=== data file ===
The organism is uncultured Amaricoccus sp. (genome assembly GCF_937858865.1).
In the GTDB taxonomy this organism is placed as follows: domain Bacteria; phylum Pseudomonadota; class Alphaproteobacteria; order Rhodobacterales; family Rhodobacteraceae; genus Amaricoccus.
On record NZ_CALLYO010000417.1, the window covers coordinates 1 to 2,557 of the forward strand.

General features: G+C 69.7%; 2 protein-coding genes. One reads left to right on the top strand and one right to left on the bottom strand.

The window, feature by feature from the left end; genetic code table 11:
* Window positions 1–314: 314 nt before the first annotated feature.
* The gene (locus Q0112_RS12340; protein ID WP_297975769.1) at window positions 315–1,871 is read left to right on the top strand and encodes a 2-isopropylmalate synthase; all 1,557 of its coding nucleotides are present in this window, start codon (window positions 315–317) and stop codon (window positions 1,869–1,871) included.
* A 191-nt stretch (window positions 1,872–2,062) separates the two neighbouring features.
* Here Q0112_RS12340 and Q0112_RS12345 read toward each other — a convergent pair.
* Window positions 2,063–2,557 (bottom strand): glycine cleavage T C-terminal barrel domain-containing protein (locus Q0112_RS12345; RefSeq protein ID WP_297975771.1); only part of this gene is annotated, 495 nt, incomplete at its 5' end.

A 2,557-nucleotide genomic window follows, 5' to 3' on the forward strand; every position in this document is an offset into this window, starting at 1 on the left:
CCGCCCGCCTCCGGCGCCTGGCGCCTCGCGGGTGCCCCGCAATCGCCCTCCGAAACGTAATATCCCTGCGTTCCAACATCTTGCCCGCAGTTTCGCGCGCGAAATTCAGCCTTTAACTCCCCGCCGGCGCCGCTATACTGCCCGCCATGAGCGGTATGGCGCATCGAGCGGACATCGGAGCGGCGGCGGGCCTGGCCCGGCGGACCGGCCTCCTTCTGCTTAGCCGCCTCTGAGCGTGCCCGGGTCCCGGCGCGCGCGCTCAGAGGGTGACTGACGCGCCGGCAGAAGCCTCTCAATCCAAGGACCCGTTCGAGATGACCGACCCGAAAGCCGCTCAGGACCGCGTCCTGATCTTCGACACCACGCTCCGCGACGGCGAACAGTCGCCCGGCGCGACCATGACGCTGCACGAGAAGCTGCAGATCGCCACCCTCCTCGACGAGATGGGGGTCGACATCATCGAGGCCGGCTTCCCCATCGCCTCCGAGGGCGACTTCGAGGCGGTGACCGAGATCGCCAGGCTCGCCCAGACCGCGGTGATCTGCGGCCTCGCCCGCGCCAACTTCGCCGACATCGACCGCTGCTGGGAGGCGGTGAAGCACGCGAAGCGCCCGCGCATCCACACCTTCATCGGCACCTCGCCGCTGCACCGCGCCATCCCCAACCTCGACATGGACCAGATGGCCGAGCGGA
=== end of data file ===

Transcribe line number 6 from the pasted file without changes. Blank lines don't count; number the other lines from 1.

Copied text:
* Window positions 1–314: 314 nt before the first annotated feature.